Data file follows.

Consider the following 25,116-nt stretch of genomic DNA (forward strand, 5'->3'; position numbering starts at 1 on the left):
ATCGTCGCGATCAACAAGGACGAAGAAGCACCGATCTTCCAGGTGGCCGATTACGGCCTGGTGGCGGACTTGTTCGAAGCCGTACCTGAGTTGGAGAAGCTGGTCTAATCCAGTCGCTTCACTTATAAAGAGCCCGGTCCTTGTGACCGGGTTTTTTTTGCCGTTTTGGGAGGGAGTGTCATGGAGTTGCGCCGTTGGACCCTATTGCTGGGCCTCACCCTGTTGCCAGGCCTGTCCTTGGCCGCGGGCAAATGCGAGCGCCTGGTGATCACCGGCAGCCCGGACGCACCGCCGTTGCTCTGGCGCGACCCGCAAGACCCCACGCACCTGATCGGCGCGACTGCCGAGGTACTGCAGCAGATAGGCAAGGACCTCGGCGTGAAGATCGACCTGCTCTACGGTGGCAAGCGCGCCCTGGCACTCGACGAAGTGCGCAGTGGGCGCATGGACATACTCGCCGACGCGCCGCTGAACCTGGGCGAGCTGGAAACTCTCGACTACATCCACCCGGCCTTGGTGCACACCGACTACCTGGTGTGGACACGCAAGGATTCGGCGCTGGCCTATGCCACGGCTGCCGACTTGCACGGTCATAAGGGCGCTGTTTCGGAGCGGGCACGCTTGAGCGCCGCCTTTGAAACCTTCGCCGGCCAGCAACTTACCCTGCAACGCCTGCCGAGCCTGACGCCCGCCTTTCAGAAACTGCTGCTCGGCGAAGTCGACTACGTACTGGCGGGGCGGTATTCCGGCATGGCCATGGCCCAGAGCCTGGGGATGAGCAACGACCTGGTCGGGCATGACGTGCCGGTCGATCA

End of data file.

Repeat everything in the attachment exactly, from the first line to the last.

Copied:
Consider the following 25,116-nt stretch of genomic DNA (forward strand, 5'->3'; position numbering starts at 1 on the left):
ATCGTCGCGATCAACAAGGACGAAGAAGCACCGATCTTCCAGGTGGCCGATTACGGCCTGGTGGCGGACTTGTTCGAAGCCGTACCTGAGTTGGAGAAGCTGGTCTAATCCAGTCGCTTCACTTATAAAGAGCCCGGTCCTTGTGACCGGGTTTTTTTTGCCGTTTTGGGAGGGAGTGTCATGGAGTTGCGCCGTTGGACCCTATTGCTGGGCCTCACCCTGTTGCCAGGCCTGTCCTTGGCCGCGGGCAAATGCGAGCGCCTGGTGATCACCGGCAGCCCGGACGCACCGCCGTTGCTCTGGCGCGACCCGCAAGACCCCACGCACCTGATCGGCGCGACTGCCGAGGTACTGCAGCAGATAGGCAAGGACCTCGGCGTGAAGATCGACCTGCTCTACGGTGGCAAGCGCGCCCTGGCACTCGACGAAGTGCGCAGTGGGCGCATGGACATACTCGCCGACGCGCCGCTGAACCTGGGCGAGCTGGAAACTCTCGACTACATCCACCCGGCCTTGGTGCACACCGACTACCTGGTGTGGACACGCAAGGATTCGGCGCTGGCCTATGCCACGGCTGCCGACTTGCACGGTCATAAGGGCGCTGTTTCGGAGCGGGCACGCTTGAGCGCCGCCTTTGAAACCTTCGCCGGCCAGCAACTTACCCTGCAACGCCTGCCGAGCCTGACGCCCGCCTTTCAGAAACTGCTGCTCGGCGAAGTCGACTACGTACTGGCGGGGCGGTATTCCGGCATGGCCATGGCCCAGAGCCTGGGGATGAGCAACGACCTGGTCGGGCATGACGTGCCGGTCGATCA